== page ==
Many cities face flight cuts
At least 100 will see route cuts. Economic ripple effect may be broad.
SOURCE: The companies; Department of Energy/AP
From Butte, Mont., to Hagerstown, Pa., more than 100 small and medium-size cities across the US will see reductions in airline service by year's end. Some communities will lose commercial service altogether.
Surging oil prices, driving up the cost of jet fuel, are behind the cuts. For the first time in aviation history, airlines are forced to reduce the number of flights offered and eliminate some destinations even as demand for their services remains high.
The result: It will be harder for many Americans to get from where they are to where they want to go, planes will remain elbow-room-only packed, and ticket prices will soar higher.
The aviation reductions will also produce economic ripples that extend far beyond those airports with newly empty tarmacs, some aviation experts warn.
"This is not about Butte. This is about the national economy," says Roger Cohen, president of the Regional Airline Association. "Commercial air service is part of the backbone of the American economy.... All of the industries that have grown up with cheap, competitive airfares over the last decade will be affected."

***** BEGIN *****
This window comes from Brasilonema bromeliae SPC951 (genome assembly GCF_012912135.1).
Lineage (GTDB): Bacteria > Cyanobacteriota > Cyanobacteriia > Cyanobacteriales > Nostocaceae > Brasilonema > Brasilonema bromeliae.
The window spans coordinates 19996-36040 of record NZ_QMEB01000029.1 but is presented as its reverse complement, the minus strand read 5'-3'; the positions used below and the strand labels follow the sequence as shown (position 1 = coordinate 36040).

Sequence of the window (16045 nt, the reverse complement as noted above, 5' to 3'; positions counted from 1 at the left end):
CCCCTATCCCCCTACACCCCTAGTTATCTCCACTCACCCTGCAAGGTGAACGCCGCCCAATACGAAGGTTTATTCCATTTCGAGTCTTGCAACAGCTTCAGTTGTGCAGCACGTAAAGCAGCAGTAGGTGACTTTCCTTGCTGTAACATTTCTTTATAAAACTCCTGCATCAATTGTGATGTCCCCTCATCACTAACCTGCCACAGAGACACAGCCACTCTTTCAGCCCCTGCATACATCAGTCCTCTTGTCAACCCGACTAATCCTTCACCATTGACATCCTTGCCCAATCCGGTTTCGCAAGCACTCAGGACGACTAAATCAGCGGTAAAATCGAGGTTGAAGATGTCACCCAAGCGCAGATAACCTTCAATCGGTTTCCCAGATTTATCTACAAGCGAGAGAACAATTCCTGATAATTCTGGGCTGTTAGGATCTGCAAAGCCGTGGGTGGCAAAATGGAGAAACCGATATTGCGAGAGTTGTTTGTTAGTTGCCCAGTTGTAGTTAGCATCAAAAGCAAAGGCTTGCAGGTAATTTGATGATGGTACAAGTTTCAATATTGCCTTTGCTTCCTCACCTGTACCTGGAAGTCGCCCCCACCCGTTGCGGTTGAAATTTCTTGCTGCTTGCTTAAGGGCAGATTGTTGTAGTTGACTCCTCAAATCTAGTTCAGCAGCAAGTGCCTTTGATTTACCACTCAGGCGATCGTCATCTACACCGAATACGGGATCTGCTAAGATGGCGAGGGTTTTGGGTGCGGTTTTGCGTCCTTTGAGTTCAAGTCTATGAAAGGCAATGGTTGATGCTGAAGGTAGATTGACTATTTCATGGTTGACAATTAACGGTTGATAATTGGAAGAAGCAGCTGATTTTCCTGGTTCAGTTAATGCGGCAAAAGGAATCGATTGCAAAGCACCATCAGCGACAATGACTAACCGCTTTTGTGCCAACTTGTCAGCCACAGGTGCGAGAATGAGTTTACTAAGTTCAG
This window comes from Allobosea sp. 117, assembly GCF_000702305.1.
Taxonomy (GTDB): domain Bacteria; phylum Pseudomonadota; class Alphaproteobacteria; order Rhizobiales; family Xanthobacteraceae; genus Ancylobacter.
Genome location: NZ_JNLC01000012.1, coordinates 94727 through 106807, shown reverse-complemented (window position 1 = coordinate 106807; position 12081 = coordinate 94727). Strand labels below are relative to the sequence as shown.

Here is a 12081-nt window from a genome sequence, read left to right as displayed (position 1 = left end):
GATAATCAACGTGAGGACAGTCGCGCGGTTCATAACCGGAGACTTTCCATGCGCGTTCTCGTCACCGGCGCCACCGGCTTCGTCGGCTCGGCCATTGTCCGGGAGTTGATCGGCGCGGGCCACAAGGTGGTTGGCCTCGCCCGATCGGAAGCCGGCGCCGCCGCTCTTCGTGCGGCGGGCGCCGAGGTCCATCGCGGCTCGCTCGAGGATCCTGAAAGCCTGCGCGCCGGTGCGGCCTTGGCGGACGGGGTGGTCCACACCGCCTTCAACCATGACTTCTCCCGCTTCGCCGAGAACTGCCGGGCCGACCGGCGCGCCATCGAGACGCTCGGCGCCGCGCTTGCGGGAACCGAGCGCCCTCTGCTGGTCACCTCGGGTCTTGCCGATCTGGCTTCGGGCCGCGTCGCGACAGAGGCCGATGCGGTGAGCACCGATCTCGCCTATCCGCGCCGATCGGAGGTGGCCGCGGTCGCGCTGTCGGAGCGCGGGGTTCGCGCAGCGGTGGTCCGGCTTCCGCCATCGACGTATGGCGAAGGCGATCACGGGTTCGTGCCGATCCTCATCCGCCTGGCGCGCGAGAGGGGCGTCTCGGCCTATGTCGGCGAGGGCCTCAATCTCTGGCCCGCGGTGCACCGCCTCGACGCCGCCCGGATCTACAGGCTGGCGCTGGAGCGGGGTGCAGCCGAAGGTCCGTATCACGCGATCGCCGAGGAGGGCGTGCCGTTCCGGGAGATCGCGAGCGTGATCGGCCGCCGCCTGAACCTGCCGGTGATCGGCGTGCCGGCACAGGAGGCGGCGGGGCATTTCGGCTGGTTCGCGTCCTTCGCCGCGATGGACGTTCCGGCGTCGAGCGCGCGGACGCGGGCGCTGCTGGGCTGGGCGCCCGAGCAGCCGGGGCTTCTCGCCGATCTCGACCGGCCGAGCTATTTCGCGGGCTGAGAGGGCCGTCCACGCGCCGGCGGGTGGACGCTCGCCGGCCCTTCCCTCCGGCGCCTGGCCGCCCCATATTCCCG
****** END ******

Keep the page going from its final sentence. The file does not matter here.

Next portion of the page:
The impact of the service cuts probably won't be felt until 2009, because most aren't slated to go into effect until fall. The summer schedule has been pretty much set and sold for months. But here's the rub: Most of the tickets for the peak summer season were sold before oil skyrocketed above $130 a barrel. That means that even as passengers are packed like sardines into planes and it would appear that the airlines should be raking in huge profits, the carriers are actually losing money.
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